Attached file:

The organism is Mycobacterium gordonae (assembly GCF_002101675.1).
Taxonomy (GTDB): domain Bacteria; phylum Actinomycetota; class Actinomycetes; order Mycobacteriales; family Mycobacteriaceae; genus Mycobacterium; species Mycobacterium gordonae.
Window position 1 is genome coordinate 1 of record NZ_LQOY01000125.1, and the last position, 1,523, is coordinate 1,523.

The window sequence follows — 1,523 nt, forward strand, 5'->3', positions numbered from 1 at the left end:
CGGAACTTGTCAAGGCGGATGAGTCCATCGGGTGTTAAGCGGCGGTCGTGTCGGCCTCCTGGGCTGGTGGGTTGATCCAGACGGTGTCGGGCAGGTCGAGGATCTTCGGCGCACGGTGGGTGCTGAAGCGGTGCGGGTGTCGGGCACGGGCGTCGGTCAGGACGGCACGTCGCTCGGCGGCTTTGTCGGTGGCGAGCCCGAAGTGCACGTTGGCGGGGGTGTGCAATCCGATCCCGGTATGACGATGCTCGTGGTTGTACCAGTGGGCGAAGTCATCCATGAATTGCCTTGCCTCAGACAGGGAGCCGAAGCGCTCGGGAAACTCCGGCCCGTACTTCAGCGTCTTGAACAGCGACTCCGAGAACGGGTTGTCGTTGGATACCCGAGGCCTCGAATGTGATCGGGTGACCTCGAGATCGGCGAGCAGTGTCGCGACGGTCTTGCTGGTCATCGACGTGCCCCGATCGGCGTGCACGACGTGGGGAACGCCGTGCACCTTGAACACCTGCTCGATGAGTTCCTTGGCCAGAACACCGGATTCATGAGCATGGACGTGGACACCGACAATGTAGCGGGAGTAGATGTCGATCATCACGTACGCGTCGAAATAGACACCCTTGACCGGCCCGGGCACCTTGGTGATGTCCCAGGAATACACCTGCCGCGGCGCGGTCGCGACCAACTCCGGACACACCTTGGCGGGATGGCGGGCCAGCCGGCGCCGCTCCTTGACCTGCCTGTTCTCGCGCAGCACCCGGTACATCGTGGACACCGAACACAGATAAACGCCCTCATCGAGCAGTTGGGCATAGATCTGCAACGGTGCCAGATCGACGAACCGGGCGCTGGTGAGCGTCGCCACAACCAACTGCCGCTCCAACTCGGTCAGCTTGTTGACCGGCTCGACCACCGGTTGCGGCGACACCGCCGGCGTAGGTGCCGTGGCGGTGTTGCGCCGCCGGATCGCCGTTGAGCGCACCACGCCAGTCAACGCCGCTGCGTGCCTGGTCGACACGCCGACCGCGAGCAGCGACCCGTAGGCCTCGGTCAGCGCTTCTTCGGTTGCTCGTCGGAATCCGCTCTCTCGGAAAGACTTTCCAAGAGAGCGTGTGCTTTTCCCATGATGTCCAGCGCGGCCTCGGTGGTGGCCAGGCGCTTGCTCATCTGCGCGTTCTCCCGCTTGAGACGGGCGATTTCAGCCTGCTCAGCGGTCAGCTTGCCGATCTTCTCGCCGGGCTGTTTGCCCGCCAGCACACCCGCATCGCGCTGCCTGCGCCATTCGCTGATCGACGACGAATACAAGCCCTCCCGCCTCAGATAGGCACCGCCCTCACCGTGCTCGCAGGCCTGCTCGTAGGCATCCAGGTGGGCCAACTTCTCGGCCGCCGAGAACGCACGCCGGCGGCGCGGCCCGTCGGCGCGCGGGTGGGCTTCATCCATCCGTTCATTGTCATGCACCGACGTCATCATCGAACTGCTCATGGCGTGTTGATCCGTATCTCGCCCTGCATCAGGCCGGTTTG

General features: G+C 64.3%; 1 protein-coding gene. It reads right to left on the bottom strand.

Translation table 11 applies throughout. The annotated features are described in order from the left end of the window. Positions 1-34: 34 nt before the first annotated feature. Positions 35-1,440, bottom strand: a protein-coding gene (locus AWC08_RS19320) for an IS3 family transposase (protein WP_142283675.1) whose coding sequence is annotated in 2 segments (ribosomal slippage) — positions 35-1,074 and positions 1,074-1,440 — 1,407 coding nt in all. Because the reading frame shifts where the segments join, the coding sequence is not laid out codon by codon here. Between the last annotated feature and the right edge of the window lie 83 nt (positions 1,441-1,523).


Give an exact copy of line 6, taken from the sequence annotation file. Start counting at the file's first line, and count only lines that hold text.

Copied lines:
General features: G+C 64.3%; 1 protein-coding gene. It reads right to left on the bottom strand.